"Clan Fight": Analysts See PAP-RPA Standoff As Oligarchic Showdown

By Gayane Abrahamyan

Politics | 07.12.12 | 16:52

The confrontation between Armenia’s two major political forces has
shifted to mutual accusations baring the existing contradictions and
implying that Gagik Tsarukyan’s nomination for presidential candidacy
is an almost unavoidable prospect. Experts say, however, that this
is rather a “clan war” than a political battle and the outcome will
be dictated by external forces.

Prosperous Armenia party (PAP) leader Tsarukyan’s European “adventures”
have heightened the tensions springing from what’s becoming fierce
domestic political fight.

Tsarukyan’s visit to Brussels where he voiced sharp criticism against
president Serzh Sargsyan’s administration, saying there should be
no expectation of curtailing corruption in Armenia so long as the
country itself was led by corrupt authorities, coincided with one of
the European Parliament’s major political forces, European People’s
Party (EPP) leaders’ summit in Yerevan.

PAP was not represented at the summit, as exactly a year ago EPP
admitted three Armenian parties – the ruling Republicans (RPA), Rule
of Law (Orinats Yerkir) and oppositional Heritage, but rejected PAP’s
membership request.

Mostly known for his pro-Russian positions, Tsarukyan’s visit
to Brussels was a demarche against this very summit. The visit
has deepened the split between RPA and PAP so much that Republican
speaker Eduard Sharmazanov not only qualified Tsarukyan’s comments as
“shameful”, but called PAP “an artificial force”, “populist”, reminded
him of the risks and accused of ambitions “to usurp the power”.

“PAP, according to our European counterparts, is not leading a battle
on ideological grounds or platforms, but one that is aimed at usurping
the power,” Sharmazanov said in his interview to RFL/RE.

It is exactly with charges of “attempts to usurp power” that the
defendants in the Case of Seven – leading oppositional figures former
MP Sasun Mikayelyan, former foreign minister Alexander Arzumanyan
and others – got convicted in 2008.

This seemingly superficial use of the same term, most probably done
as a reminder, might become crucial in RPA-PAP negotiations which,
as Edgar Vardanyan, expert at Armenian Center for National and
International Studies (ACNIS) says, are more like a “clan showdown”.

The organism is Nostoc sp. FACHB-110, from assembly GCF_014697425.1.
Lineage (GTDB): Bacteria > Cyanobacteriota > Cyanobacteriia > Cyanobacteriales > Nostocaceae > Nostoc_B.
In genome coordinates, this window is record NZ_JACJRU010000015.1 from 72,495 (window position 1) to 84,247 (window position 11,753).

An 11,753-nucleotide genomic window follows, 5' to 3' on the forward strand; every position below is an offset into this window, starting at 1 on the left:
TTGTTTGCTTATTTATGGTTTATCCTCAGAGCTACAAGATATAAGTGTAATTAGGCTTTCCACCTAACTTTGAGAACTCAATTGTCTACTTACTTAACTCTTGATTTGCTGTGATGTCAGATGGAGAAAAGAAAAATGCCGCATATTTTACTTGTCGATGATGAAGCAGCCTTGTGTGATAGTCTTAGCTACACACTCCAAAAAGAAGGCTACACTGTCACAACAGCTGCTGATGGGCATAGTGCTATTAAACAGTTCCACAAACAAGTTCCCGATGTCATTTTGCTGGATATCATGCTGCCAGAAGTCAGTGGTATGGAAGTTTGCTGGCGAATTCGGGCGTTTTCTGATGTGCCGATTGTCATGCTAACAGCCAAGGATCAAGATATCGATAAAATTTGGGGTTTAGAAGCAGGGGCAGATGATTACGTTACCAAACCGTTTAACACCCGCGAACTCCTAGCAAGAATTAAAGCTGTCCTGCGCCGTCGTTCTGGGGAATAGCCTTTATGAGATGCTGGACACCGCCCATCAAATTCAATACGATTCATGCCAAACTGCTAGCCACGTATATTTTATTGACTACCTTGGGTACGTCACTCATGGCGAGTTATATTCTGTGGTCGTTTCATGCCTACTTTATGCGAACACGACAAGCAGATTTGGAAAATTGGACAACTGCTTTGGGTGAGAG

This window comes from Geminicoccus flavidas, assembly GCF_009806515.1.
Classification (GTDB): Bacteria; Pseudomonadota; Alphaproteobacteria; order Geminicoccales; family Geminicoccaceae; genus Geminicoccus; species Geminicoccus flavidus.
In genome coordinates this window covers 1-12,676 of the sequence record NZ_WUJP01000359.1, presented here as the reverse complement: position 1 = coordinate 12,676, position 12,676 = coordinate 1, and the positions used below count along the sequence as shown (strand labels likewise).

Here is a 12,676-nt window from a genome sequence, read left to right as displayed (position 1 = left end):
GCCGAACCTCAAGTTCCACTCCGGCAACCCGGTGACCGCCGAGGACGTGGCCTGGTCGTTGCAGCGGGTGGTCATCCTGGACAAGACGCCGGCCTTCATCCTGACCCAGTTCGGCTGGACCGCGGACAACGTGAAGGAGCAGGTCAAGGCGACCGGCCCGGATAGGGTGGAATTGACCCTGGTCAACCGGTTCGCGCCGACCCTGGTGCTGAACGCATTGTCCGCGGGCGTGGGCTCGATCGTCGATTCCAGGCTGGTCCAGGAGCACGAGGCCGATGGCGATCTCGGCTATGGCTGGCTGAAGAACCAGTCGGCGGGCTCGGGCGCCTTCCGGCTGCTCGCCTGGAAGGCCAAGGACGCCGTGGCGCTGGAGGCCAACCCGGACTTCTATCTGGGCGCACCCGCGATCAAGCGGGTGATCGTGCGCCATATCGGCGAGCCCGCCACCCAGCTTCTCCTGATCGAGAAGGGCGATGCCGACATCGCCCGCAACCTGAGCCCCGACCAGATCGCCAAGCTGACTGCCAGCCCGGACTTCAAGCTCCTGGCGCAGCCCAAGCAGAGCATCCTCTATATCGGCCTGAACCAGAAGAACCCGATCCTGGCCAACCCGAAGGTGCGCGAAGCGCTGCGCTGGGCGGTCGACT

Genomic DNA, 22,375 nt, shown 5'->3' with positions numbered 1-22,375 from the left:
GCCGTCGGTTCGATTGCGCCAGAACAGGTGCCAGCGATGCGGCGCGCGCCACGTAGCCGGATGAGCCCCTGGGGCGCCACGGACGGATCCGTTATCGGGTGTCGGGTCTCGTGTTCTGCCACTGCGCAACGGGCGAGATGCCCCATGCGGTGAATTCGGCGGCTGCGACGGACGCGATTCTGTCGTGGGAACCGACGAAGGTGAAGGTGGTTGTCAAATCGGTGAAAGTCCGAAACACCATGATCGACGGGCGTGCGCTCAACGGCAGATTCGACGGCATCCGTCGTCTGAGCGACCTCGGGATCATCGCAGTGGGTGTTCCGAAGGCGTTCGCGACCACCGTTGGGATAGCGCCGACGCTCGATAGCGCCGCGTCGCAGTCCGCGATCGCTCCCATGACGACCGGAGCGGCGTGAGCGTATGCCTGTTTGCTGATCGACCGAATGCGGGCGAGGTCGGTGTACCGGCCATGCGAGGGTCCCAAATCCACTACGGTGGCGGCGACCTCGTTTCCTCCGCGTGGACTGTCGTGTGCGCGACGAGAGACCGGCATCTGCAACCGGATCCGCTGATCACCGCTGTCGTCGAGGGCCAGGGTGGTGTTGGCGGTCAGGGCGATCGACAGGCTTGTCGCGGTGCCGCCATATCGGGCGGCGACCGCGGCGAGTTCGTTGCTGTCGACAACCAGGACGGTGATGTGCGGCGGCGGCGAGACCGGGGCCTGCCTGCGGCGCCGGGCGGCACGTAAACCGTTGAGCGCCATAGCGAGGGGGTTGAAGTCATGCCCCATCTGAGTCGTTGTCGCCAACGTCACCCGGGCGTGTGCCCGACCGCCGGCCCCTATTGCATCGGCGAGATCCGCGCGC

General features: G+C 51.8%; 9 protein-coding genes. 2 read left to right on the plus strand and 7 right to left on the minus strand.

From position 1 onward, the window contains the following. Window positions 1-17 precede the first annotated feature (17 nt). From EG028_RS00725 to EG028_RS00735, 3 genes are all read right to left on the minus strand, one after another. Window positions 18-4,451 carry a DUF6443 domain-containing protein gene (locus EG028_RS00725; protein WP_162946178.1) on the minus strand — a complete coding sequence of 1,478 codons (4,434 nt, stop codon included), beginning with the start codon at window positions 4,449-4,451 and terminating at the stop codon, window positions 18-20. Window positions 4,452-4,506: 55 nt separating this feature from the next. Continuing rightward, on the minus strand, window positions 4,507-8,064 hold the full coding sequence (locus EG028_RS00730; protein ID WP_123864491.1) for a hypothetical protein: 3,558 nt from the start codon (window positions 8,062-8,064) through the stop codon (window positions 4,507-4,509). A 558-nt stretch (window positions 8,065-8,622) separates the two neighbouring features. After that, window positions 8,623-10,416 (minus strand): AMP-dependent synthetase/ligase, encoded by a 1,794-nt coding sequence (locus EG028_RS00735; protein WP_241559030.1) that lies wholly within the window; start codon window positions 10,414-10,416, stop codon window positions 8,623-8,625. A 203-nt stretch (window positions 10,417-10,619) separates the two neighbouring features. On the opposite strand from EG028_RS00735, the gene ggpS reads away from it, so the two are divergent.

Vardanyan says political terminology is alien to the domestic political
field of Armenia, and gangland terminology is more befitting, because
the main political parties here are “clans” rather than parties.

“To apply the term ‘political party’ in reference to our main ruling
forces, means to legitimize clans, because they serve the interests
of certain clans. Hence we are not dealing with a political fight,
but inter-clan showdown,” he told ArmeniaNow.

According to the expert, one of the “clans” of the oligarchic
regime is formed “around Serzh Sargsyan or he is viewed as its
formal representative, and the other one is around Tsarukyan, who
is its official representative. We all know that there is another –
informal – representative [Robert Kocharyan].”

Vardanyan believes that the procrastination in this “showdown” aimed at
centralizing the resources, suggests interference of external forces.

“If the two clans were functioning on their own, there won’t be
any serious, grounded reason not to come to an agreement and this
time-dragging that is past any logical deadlines clearly points to
pressure from the outside,” he said.

“It is quite possible that Russia doesn’t fully trust the incumbent
president, and unwilling to put all its eggs in one basket, intends to
strengthen the second oligarchic team, so that both are most interested
in serving the Kremlin to solicit its support,” says Vardanyan.

The idea of external pressure is shared also by Armen Badalyan,
expert in political technologies, who believes that “the outcome of
these elections will not be determined inside Armenia”.

Following this logic the issue of Tsarukyan’s candidacy for presidency
becomes irrelevant, because, as political analyst Vardanyan says,
“whatever decision is made it will be after acquiring certain

“If until now the existing conflict has not been an imitation, the
further fight will be ‘coordinated’, since it is impossible to hold
elections without prior agreement with the other powerful clan, and in
a clan-ruled environment it is impossible to be an opposition and at
the same time preserve all the resources and stay part of oligarchy,”
he says.

And while European structures welcome the competition between the
major forces in the election process, the true picture behind it,
as Vardanyan says, contains “not a single element of democratization,
just as no state interest can be detected in the activities of various
mafia groupings.”


You may also like